We already know that last year recorded the highest level of "couch commerce"
over the holiday period - browsing for and purchasing items and services via mobile devices. The bulk of mobile shopping in the US is done via iOS devices
, such as the iPhone and iPad, for various reasons.
Now some retailers are confirming the research analysts reports, saying that mobile is increasingly becoming an important channel in their marketing strategy. The big British clothing retailer John Lewis has marked a 120% increase in visits of its Christmas clearance sale from mobile devices, compared to 2010, and 46% increase in actual sales.
Almost all major retailers have mobile apps now, where they list special promotions, and provide barcode scanning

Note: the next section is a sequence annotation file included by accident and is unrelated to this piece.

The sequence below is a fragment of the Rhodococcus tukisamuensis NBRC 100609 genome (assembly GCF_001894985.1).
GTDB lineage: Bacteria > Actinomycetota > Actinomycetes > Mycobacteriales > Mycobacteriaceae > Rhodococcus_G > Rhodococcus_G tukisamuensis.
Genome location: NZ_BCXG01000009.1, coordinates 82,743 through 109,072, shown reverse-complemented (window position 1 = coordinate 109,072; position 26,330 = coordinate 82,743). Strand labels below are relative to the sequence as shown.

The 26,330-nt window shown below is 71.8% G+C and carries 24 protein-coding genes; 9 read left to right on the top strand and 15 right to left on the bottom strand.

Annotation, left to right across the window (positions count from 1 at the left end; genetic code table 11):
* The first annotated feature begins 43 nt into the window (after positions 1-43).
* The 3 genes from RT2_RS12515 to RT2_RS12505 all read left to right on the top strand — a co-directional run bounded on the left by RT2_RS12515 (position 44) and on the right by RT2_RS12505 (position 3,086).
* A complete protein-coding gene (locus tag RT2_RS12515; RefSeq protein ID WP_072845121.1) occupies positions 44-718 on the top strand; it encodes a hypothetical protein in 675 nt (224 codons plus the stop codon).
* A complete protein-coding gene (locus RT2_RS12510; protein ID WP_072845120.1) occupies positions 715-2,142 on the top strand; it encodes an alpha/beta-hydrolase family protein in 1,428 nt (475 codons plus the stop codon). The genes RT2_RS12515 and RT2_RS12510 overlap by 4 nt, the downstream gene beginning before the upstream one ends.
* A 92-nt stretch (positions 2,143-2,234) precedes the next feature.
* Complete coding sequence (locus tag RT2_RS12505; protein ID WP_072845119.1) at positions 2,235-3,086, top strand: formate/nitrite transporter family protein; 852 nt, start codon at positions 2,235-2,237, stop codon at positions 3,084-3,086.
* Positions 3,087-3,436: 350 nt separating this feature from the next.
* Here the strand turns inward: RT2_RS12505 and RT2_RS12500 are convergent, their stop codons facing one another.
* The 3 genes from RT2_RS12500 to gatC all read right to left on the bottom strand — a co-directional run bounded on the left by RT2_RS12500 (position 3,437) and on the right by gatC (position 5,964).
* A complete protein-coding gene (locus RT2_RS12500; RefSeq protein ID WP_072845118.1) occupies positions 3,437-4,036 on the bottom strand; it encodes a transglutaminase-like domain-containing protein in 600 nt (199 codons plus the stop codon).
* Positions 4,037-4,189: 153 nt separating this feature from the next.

plus one-tap navigation to the nearest store via your mobile device. Amazon took it even further, and allowed you to snap a picture of an item in a competitor's brick-and-mortar store, and then use the Amazon app to do price comparison on the online retailer's website, which caused a huge outcry by the affected.
Mobile security company McAfee, however, warns in its new report
, that mobile banking and payments are increasingly becoming targets for "spyware kits" like Zeus and SpyEye, whose clones are designed to scour for the money in your account during a transaction. Granted, it's the job of software security companies to drum up paranoia about your online security, but mobile is growing in such leaps and bounds, that they might pretty soon just be proven prudent for their warnings.